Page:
Windjammers

If you ever cruise into Camden, try to get an inner harbor float. Remember that “front row seat” I said we had? Camden is an active harbor, but that activity is definitely worth observing! 

The Camden docks are filled with a variety of schooners, known as “windjammers” and we had front row seats to watch these beauties.

A Navionics plus Google Earth overlay to show the Camden Harbor. The red arrow is pointing to our floating dock.

The term windjammer comes from the English word “to jam” because the sails are so large that they seem to “jam” the wind. The windjammers were originally cargo ships designed for long voyages.  Today, these old schooners cruise the Maine coastline with passengers, some for just a day, but many go out for the weekend and/or up to a week at a time. Most of these schooners do not have engines and rely on only their sails for propulsion. Once in the harbor, small “push boats” are used to maneuver these large ships among the tight quarters of the moorings and floats. 

The three schooners, Grace Bailey, Mercantile, and Mistress, belonging to the Maine Windjammer Cruises fleet were fascinating to watch. This fleet is the original Windjammer Fleet established in 1936.“First to offer the opportunity to sail Maine coast waters aboard former cargo schooners, our National Landmark windjammers continue to provide affordable all-inclusive sailing vacations.” 

Grace Bailey, built in 1882 and restored in 1990, is 123 feet overall (81 feet on deck) and has accommodations for 29 passengers.

The push boats are maneuvering Grace Bailey around the floating docks to come along side her home dock. Notice Kindred Spirit on her floating dock, on Grace Bailey‘s portside.
The push boat does all the work to move the schooner alongside her dock for the passengers to disembark. I love the look of these push boats.
The Caption of the Grace Bailey.
It is a long process to nudge the schooner close enough to the dock.
Grace Bailey underwent a major restoration in 1990 to provide more comforts for guests and still preserve the historic authenticity. The original cargo area is divided into sections, each with several private accommodations and a nearby head.

Ten minutes after Grace Bailey was settled in, Mercantile, arrived. She was built in 1916 and restored in 1989. Mercantile is 115 feet overall (80 feet on deck) and has accommodations for 29 passengers. Her push boat guided her next to Grace Bailey.

These large schooners have no engines, pushed only by small wooden dinghies with what must be some powerful engines and very adept pilots.
The pilot of Mercantile’s push boat was dressed for the part.
Mercantile and Grace Bailey in a selfie with Kindred Spirit. If you look closely, you can just see the bow of the other schooner in this fleet, Mistress, a smaller windjammer.

Mistress is a blend of a traditional schooner and private yacht. Built on Deer Isle, Maine in 1960, on the same lines as the old coastal schooners, but with modern accommodations below decks. Mistress is 60 feet overall and can carry 6 passengers. She was restored in 1992, with modern accommodations for folks who prefer a less rugged cruise. Mistress has the traditional sail rigging on the same lines as the old coastal schooners, but is equipped with inboard power.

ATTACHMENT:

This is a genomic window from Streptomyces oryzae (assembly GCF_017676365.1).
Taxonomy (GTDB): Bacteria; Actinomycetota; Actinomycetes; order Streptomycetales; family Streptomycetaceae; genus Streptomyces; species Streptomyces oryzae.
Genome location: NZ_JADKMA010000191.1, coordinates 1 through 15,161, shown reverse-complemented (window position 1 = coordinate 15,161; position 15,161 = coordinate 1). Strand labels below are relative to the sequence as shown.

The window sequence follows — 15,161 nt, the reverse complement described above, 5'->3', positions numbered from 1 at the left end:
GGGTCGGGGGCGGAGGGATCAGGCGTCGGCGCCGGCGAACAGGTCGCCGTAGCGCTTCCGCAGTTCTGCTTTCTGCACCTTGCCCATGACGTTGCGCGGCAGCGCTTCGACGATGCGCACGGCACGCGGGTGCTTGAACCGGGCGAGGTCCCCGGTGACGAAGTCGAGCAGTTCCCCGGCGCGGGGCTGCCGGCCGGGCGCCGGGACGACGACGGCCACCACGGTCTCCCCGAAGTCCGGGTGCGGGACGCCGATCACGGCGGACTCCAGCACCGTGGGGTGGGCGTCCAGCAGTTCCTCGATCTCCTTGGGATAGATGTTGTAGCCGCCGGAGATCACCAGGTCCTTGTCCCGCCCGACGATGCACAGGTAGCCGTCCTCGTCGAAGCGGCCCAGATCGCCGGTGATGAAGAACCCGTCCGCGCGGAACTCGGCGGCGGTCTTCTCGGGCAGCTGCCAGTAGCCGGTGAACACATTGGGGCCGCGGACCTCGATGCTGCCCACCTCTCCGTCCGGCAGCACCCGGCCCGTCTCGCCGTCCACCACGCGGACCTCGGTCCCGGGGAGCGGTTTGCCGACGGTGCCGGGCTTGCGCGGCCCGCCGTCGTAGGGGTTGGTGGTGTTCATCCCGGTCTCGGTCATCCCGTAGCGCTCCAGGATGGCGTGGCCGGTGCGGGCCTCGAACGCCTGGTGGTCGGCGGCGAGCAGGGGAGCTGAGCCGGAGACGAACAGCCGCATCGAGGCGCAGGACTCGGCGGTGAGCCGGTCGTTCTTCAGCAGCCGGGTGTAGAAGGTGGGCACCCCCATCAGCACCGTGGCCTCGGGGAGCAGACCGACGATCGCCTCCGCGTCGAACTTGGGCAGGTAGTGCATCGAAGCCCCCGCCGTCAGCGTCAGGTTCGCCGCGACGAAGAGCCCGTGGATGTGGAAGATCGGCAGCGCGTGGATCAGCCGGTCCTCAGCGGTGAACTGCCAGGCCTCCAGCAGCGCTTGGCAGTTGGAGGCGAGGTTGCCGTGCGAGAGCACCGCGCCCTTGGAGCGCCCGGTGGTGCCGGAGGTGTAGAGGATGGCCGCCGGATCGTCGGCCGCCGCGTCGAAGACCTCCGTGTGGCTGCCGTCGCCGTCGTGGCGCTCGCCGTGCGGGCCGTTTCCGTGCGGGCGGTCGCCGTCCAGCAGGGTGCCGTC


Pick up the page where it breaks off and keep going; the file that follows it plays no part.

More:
Mary Day, with a 90-foot deck length and 23-foot beam can carry 28 guests and 7 crew members. She is the first schooner built only to carry guests on vacations, but has no inboard engine, just sails. She is also the only windjammer with heat in every cabin.

Mary Day coming into the harbor after her cruising.
Mary Day‘s push boats are piloted by women. Girl Power!
Mary Day is docked at the end of the harbor.

Appledore II, summers in Camden and winters in Key West. Built in 1978 in Maine, she circumnavigated the world. Her owners named her for Appledore Island, part of the Isle of Shoals, which was her owner’s hometown.

Appledore II at the dock preparing to board passengers.
Appledore
This crew member o Appledore spent a long time up the mast, working on the rigging.
Appledore II raising her sails.

Lewis R French, 101 feet overall, 65 feet on deck, was built by the French brothers in 1871, It is the last schooner built in Maine during the 19th Century and has been named a National Historic Landmark.

The Lewis R French is departing with a load of passengers. The schooner can carry 20 guests on each trip and has 3,000 square feet of sail, and no inboard engine.

Here in Camden, the windjammers seem to return on Sundays, and then depart with new guests on Monday if they are going out for a longer cruise.

A crew member on Mercantile does some fancy footwork while preparing the sails for the next departure.
Mercantile departing.

There are windjammer cruises all over Maine. As we cruise along we see the sails of these beautiful ships wherever we go. Camden was a perfect spot to watch them up close. I included the links to each of the ones above just in case you decide you want to try this adventure. Which one would you choose? It looks very tempting to me, however, I think I may have more creature comforts onboard our little Kindred Spirit than there is on these schooners.